How Websites Die
Monday February 21, 2022 — Taipei, Taiwan
I recently started compiling a list of defunct blogging platforms. It’s been interesting to see how websites die — from domain parking pages to timeouts to blank pages to outdated TLS cipher errors, there are a multitude of different ways.
Tied for the most common are two very different modalities: the opportunistic vultures of domain parking pages, and the natural cycle of life and death: a new website, unconnected from what was once there by everything except name. For instance, Vox.com, now a popular news website, was once a blogging platform. Pitas.com, among the oldest blogging platforms, is now a french magazine. Calepin.co, which offered a way to convert a dropbox folder of markdown files into a website, is now a agency for writers. None of these sites offer any evidence of what was there before them. When buildings are torn down and rebuilt, the ghost of the old building is often visible in the new one — strangely angled walls and rooms, which make sense only in the context of the space as a living organism. On the web, there are no such restrictions: when a website dies, it leaves no sign of its past self behind. The closest you might come to seeing signs of this cycle is witnessing the birth of a new website. Updog.co was once a Dropbox-based hosting platform, but is now a landing page for startup that will “Upgrade Your Dog’s Lifestyle”, which promises to be “unleashed soon”.
Various technical errors add up to significant percentage as well: Failed DNS resolution is the most common — Firefox reports “Hmm. We’re having trouble finding that site”, followed by server timeouts. One site offered a SSL version that had long since been deprecated, while another served up a error page from Cloudflare. Yet another redirected infinitely, with firefox finally giving up and throwing an error.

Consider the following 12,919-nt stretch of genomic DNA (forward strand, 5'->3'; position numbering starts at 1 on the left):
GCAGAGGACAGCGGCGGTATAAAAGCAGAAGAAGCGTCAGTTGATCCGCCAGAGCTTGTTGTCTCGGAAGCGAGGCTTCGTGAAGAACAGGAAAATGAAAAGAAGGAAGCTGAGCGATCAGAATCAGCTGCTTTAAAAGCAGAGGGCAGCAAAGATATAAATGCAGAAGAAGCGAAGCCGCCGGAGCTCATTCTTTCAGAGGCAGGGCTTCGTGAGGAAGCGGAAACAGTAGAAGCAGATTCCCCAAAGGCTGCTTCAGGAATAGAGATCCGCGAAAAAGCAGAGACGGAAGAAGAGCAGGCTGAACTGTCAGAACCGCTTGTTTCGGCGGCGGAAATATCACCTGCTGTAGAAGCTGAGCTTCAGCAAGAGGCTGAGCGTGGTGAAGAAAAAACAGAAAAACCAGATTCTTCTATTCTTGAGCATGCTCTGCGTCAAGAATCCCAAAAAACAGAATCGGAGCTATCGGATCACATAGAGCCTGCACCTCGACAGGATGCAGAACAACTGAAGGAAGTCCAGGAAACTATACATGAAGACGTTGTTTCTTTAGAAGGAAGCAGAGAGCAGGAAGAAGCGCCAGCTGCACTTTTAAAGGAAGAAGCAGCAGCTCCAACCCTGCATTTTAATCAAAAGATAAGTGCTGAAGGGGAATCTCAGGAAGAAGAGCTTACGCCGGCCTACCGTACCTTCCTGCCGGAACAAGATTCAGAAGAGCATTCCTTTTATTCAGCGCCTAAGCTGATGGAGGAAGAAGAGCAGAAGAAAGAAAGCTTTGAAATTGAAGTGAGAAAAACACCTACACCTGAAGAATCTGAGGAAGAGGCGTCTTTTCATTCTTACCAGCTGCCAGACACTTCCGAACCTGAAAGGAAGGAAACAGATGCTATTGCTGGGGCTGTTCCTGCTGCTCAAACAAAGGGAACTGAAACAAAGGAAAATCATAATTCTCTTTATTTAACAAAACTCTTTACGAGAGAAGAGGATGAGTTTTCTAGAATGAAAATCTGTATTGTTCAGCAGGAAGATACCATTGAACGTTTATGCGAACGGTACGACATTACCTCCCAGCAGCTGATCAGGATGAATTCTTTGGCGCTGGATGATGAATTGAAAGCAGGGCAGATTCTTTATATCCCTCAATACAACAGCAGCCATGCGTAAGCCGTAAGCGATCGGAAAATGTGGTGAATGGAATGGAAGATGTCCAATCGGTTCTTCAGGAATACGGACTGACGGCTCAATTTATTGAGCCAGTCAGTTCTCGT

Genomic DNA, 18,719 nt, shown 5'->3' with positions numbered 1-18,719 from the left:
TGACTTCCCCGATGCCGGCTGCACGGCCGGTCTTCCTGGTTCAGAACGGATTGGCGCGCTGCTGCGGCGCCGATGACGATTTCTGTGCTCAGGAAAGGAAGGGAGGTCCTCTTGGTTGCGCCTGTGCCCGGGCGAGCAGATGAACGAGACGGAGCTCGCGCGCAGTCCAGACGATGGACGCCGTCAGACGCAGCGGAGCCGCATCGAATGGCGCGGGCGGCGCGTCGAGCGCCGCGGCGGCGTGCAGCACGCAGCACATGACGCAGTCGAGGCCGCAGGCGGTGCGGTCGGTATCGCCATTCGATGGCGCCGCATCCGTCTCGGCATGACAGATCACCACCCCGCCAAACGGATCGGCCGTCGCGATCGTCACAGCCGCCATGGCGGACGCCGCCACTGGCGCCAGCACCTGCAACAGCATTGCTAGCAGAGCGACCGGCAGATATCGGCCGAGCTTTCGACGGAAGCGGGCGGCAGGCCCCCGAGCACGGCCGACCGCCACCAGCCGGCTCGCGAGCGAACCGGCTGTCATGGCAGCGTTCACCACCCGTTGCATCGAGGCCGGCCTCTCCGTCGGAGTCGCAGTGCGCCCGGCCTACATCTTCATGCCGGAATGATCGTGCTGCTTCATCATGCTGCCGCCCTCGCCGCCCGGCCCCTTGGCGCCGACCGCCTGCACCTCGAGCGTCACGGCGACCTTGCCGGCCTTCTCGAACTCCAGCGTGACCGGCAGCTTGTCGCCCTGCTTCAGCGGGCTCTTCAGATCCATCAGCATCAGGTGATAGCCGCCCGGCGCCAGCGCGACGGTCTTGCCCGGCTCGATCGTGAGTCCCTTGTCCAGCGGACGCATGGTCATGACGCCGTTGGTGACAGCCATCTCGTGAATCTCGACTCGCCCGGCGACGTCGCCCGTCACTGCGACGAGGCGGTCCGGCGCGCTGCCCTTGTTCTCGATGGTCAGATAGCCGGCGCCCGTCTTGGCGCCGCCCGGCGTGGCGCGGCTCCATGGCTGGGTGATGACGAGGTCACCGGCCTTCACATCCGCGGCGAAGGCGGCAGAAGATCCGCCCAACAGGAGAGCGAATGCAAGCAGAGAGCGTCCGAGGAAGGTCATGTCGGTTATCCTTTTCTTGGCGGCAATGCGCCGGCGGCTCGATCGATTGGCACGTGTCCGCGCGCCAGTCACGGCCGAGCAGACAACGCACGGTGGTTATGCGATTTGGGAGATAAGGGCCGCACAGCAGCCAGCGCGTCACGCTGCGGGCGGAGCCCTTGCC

Spam website were also common, most disguised as “news” websites, although some pretended to be products, hoping that visitors wouldn’t notice that there was no way to actually buy any of the services advertised. A enterprising online casino bought one of the domains to serve as a redirect, presumably as some sort of SEO strategy.
A depressingly small number seemed to have planned out their deaths, with landing pages announcing the shutdown. A few had lengthy blog posts explaining why their authors could no longer support them, but others offered no explanation — Posterous.com simply wrote “Posterous Spaces is no longer available”, with no further explanation. Advogato redirected to a copy of the website on the Internet Archive, with the last post announcing their shutdown.
A couple of the websites were simply frozen in time — no longer allowing signups, but with no obvious indication that they’d closed down other than a copyright date a few years old.
And finally, there were a small smattering of sites that were entirely or almost entirely blank: just a white page, maybe with a cryptic bit of text or two. I wonder who’s still running those servers. Do they even know that they’re still online, or have they been long forgotten, doomed to make their final disappearance when someone mistakenly realizes that they don’t need to keep paying the bill for that server — it’s not doing anything, anyways.
I think a lot about the lifecycle of websites. I’m frustrated by so much of the short-term thinking I see in the world today, and the way we think about websites is a part of that: it’s “normal” for them to just go up in smoke as soon as their authors stop paying attention. People switch platforms and providers and break links without a second thought. It pains me to see people build websites with no feeling of obligation to them — when you put something out into the world, it is your responsibility to care for it.
At the same time, I wonder if this obsession with permanence is misplaced. I recently started building a website that lives at wesleyac.com, and one of the things that made me procrastinate for years on putting it up was not being sure if I was ready to commit to it. I solved that conundrum with a page outlining my thoughts on its stability and permanence:
this website (everything residing on the domain “wesleyac.com”, excluding subdomains) should be thought of as a jungle — attempts to link to it are at your own risk.